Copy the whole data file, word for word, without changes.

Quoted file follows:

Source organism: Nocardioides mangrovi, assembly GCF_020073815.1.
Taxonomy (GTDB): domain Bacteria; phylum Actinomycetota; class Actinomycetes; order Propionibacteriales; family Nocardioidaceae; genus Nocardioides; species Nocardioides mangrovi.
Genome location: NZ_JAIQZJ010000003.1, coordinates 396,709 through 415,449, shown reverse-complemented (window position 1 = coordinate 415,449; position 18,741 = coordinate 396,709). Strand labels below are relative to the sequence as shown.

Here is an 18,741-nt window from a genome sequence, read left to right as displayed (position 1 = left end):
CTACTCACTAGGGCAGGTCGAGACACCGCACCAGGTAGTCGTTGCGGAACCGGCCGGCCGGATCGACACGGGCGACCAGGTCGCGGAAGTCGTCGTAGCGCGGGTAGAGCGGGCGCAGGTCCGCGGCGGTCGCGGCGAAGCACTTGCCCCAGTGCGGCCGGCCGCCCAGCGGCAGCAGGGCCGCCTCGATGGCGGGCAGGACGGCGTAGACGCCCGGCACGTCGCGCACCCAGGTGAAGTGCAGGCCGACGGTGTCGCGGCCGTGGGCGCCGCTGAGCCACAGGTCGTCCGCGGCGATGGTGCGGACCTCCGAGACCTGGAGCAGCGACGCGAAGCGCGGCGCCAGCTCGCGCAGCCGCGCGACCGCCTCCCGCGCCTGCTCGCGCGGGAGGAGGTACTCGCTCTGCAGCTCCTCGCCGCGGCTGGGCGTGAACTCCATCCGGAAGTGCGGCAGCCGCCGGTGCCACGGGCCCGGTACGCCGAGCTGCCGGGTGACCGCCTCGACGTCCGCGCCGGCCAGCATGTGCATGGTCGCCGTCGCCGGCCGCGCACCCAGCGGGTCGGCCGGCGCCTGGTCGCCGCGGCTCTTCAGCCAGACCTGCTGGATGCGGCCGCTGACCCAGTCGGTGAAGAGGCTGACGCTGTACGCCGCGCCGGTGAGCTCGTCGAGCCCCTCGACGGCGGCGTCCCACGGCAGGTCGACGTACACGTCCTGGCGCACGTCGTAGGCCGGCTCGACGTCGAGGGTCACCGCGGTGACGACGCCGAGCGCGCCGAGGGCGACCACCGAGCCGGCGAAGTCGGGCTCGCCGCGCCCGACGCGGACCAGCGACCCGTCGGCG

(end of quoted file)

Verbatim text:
Source organism: Nocardioides mangrovi, assembly GCF_020073815.1.
Taxonomy (GTDB): domain Bacteria; phylum Actinomycetota; class Actinomycetes; order Propionibacteriales; family Nocardioidaceae; genus Nocardioides; species Nocardioides mangrovi.
Genome location: NZ_JAIQZJ010000003.1, coordinates 396,709 through 415,449, shown reverse-complemented (window position 1 = coordinate 415,449; position 18,741 = coordinate 396,709). Strand labels below are relative to the sequence as shown.

Here is an 18,741-nt window from a genome sequence, read left to right as displayed (position 1 = left end):
CTACTCACTAGGGCAGGTCGAGACACCGCACCAGGTAGTCGTTGCGGAACCGGCCGGCCGGATCGACACGGGCGACCAGGTCGCGGAAGTCGTCGTAGCGCGGGTAGAGCGGGCGCAGGTCCGCGGCGGTCGCGGCGAAGCACTTGCCCCAGTGCGGCCGGCCGCCCAGCGGCAGCAGGGCCGCCTCGATGGCGGGCAGGACGGCGTAGACGCCCGGCACGTCGCGCACCCAGGTGAAGTGCAGGCCGACGGTGTCGCGGCCGTGGGCGCCGCTGAGCCACAGGTCGTCCGCGGCGATGGTGCGGACCTCCGAGACCTGGAGCAGCGACGCGAAGCGCGGCGCCAGCTCGCGCAGCCGCGCGACCGCCTCCCGCGCCTGCTCGCGCGGGAGGAGGTACTCGCTCTGCAGCTCCTCGCCGCGGCTGGGCGTGAACTCCATCCGGAAGTGCGGCAGCCGCCGGTGCCACGGGCCCGGTACGCCGAGCTGCCGGGTGACCGCCTCGACGTCCGCGCCGGCCAGCATGTGCATGGTCGCCGTCGCCGGCCGCGCACCCAGCGGGTCGGCCGGCGCCTGGTCGCCGCGGCTCTTCAGCCAGACCTGCTGGATGCGGCCGCTGACCCAGTCGGTGAAGAGGCTGACGCTGTACGCCGCGCCGGTGAGCTCGTCGAGCCCCTCGACGGCGGCGTCCCACGGCAGGTCGACGTACACGTCCTGGCGCACGTCGTAGGCCGGCTCGACGTCGAGGGTCACCGCGGTGACGACGCCGAGCGCGCCGAGGGCGACCACCGAGCCGGCGAAGTCGGGCTCGCCGCGCCCGACGCGGACCAGCGACCCGTCGGCG